Querying BigQuery Table Metadata: Made Easy 101

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As a Data Engineer working with tables in BigQuery, you often need to have a high-level overview of their structure. This post discusses an easy approach to pull metadata from your BigQuery tables. The BigQuery Table Metadata helps you determine which tables are useful for analysis using the BigQuery INFORMATION_SCHEMA views. So, read along to gain insights into querying BigQuery Table Metadata.

Table of Contents

Introduction to Google BigQuery

BigQuery Table Metadata - Google BigQuery Logo
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If you’re a Developer, Data Analyst, or just about anyone else, you’re probably working with data. As the amount of data grows to Terabytes or even Petabytes, you need a more efficient system like a Data Warehouse. That’s because all that data isn’t useful unless you have a way to analyze it.

BigQuery is Google’s enterprise data warehouse designed to help you ingest, store, analyze, and visualize data with ease. BigQuery was designed to make large-scale data analysis accessible to anyone. It can handle massive amounts of data such as log data from thousands of retail systems or IOT data from millions of vehicle sensors across the globe.

BigQuery involves 3 main components – Storage, Ingestion, and Querying. Data is stored in a structured table which means that you can use the same Structured Query Language (SQL) that you may be familiar with if you have worked with ANSI-compliant databases in the past. 

Understanding Metadata

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Metadata! I am sure that you have come across this term in the past and may have probably wondered what it means and why it is important.

Well metadata in terms of a Data Warehouse refers to information on the schema itself such as tables, columns, routines, jobs, usage, streaming details, access control, storage details, physical implementation, and more. 

Metadata can be extremely handy and useful in tracking and monitoring your BigQuery tables. In this article, you learn more about how you can query BigQuery Table Metadata.

Understanding Importance of Querying BigQuery Table Metadata

A BigQuery table is a resource that lives inside a dataset. It contains individual records organized into rows with each row composed of columns or fields that have an enforced data type. Aside from simply storing your data, tables can also be used to store metadata such as descriptions and labels.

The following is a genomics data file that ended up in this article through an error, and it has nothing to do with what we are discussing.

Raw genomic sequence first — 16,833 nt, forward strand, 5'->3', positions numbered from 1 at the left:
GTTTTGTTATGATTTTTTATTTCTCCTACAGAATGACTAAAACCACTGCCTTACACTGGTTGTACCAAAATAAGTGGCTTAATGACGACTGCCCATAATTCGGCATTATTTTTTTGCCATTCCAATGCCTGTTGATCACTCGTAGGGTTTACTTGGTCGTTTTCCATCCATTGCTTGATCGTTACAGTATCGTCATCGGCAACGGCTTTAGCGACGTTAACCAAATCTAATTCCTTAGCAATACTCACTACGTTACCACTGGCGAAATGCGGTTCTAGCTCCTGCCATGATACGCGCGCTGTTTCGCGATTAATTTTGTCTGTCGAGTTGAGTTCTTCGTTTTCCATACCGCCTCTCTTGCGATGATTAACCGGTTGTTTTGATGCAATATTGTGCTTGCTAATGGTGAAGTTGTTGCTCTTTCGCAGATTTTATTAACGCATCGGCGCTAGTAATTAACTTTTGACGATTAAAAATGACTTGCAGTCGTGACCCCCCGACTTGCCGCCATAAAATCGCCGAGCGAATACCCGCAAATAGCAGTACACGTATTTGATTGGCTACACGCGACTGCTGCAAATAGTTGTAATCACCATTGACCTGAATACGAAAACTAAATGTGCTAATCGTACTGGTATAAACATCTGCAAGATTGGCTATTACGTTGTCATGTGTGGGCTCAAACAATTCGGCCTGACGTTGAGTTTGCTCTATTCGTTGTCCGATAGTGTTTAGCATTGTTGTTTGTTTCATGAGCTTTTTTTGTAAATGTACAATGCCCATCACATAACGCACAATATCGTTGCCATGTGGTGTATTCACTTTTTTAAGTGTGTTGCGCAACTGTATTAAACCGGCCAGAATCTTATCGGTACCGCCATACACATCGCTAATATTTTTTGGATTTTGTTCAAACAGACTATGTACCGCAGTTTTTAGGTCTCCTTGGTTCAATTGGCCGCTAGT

Suppose that you are provided with a large BigQuery dataset that has many tables, and you are left wondering which table you should query. Well examining metadata can help you identify the information about your tables such as:

  • Which is the largest table in terms of GB?
  • Which is the largest table in terms of rows?
  • Which is the most updated table?
  • When was each table created?
  • What columns are present in each table?

When it comes to querying table metadata, BigQuery provides a series of read-only metadata tables called INFORMATION_SCHEMA.

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Understanding BigQuery INFORMATION_SCHEMA

INFORMATION_SCHEMA is an ANSI-standard set of read-only views that contain information (metadata) about all of the tables that BigQuery maintains. It contains data about datasets, columns, job execution, resource usage, streaming data, and query performance within a BigQuery dataset. 

For example, the INFORMATION_SCHEMA database can provide information about the name of a dataset or table, the data type of a column, etc., in a user-friendly way. The INFORMATION_SCHEMA tables have the same structure and schema across every BigQuery environment. To read more about it, refer to the INFORMATION_SCHEMA article and documentation.

Let’s now look at how you can query BigQuery metadata using INFORMATION_SCHEMA.

Prerequisites:

To follow along, you will need:

  • A Google Cloud Platform account and a Google Cloud project
  • Familiarity with the Google Cloud console
  • If you want to use the command line to run the examples in this post, you should first:
    • Install the gcloud command-line tool’s latest version.
    • Set a default region and zone.
  • To retrieve table metadata by using INFORMATION_SCHEMA tables, you will need to have any of the following Identity and Access Management (IAM) roles that give you the necessary permissions: